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Global sulphur cap on the agenda at IMO's PPR4

Meeting to consider what additional measures may be needed for the implementation of the 0.5% cap.



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Updated on 17 Jan 2017 10:26 GMT

Work to support the implementation of the 0.5 percent global sulphur cap on fuel oil used by ships will be a main focus for the fourth session of the International Maritime Organization's (IMO) Sub-Committee on Pollution Prevention and Response (PPR 4), which meets in London this week between 16th and 20th January.

The Sub-Committee will consider what additional measures may be needed for the consistent implementation of the cap and will report with a justification and scope for further work to the Marine Environment Protection Committee (MEPC 71), which meets in July. The MEPC decided at its last session to implement the 0.5 percent limit from 1st January 2020.

Other PPR matters

In other matters, the Sub-Committee is expected to finalize the draft updates to the set of model training courses for oil pollution prevention, response and cooperation (OPRC model courses).

Other subjects on the agenda for the meeting include: the revision of guidelines relating to marine diesel engines fitted with selective catalytic reduction (SCR) systems to reduce NOx emissions; black carbon; requirements for high-viscosity and persistent floating substances; and the ongoing evaluation of noxious liquid substances for shipment as bulk liquids.

The Sub-Committee is also expected to finalize the draft code for the transport and handling of limited amounts of hazardous and noxious liquid substances in bulk in offshore support vessels.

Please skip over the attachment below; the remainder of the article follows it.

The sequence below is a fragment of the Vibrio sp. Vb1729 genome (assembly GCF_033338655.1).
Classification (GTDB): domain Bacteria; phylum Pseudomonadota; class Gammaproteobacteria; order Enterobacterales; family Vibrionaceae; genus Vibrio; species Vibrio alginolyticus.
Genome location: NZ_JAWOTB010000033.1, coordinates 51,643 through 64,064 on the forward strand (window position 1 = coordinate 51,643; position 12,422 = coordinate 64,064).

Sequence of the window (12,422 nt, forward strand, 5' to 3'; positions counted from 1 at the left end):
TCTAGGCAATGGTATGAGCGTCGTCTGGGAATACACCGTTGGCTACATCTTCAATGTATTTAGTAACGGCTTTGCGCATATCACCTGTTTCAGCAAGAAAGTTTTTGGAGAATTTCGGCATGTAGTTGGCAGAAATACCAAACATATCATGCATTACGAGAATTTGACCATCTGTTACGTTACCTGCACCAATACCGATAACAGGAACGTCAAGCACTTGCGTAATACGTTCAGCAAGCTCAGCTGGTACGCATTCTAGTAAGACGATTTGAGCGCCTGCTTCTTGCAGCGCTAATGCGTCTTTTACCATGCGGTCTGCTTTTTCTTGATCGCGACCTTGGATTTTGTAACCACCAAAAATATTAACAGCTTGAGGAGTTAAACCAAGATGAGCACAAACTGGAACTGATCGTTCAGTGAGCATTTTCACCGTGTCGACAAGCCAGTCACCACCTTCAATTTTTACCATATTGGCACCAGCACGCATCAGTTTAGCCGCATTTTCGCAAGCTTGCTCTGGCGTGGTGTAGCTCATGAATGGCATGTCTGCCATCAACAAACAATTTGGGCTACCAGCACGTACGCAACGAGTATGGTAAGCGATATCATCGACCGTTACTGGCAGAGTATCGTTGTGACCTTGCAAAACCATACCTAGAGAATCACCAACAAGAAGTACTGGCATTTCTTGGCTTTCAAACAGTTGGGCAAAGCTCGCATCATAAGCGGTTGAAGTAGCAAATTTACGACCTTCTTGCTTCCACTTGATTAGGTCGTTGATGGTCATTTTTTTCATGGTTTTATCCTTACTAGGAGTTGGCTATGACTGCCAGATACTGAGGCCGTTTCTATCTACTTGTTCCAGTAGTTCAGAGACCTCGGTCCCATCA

Designated fuel sampling points

As previously reported by Bunker Index, at the last MEPC meeting, Norway's delegation proposed to phase in a requirement for vessels to have designated fuel sampling points. The International Bunker Industry Association (IBIA) said in November that the proposal would be sent to PPR for development, and to the Sub-Committee on Ship Systems and Equipment (SSE) to consider the safety aspects, but that it would not instruct PPR on the issue until PPR 5 (in 2018) "due to the limited time remaining before PPR 4".

During MEPC 70, several member states are said to have supported the proposal, which, it is argued, would facilitate compliance checks when the January 2020 global sulphur cap is implemented.

However, several shipping firms were against the idea of establishing a fuel sample procedure to check for sulphur compliance, arguing that fuel sampling should only be carried out if there is a valid reason for suspecting non-compliance.

It was also stressed at MEPC 70 that shipowners should not be charged for any costs arising from the sampling or testing of fuels for compliance instigated by port State control officers.

Addressing MEPC 70, IBIA's IMO representative, Unni Einemo, said Norway's proposal made good sense. "Apart from addressing the safety concerns raised on several occasions, it would standardise the sampling point and bring uniformity. This is really important as we have heard examples of ships being deemed in non-compliance with ECA [Emission Control Area] sulphur limit on the basis of the first sample taken, while a second sample, deemed to be more representative of the fuel in use, tested compliant."

PPR - formerly the Sub-Committee on Bulk Liquids and Gases (BLG) - has been held once a year since 2014.

This week's meeting was opened by IMO Secretary-General Kitack Lim and is being chaired by Sveinung Oftedal, Specialist Director at the Norwegian Ministry of the Environment.






Related Links:

IMO to consider implementing designated fuel sampling points
IBIA chairman voices sulphur cap concerns
2020 Vision: World Fuel Services prepares for new global sulphur cap
Refiners may 'struggle to cope' with MGO demand in 2020
Global sulphur cap set for 2020
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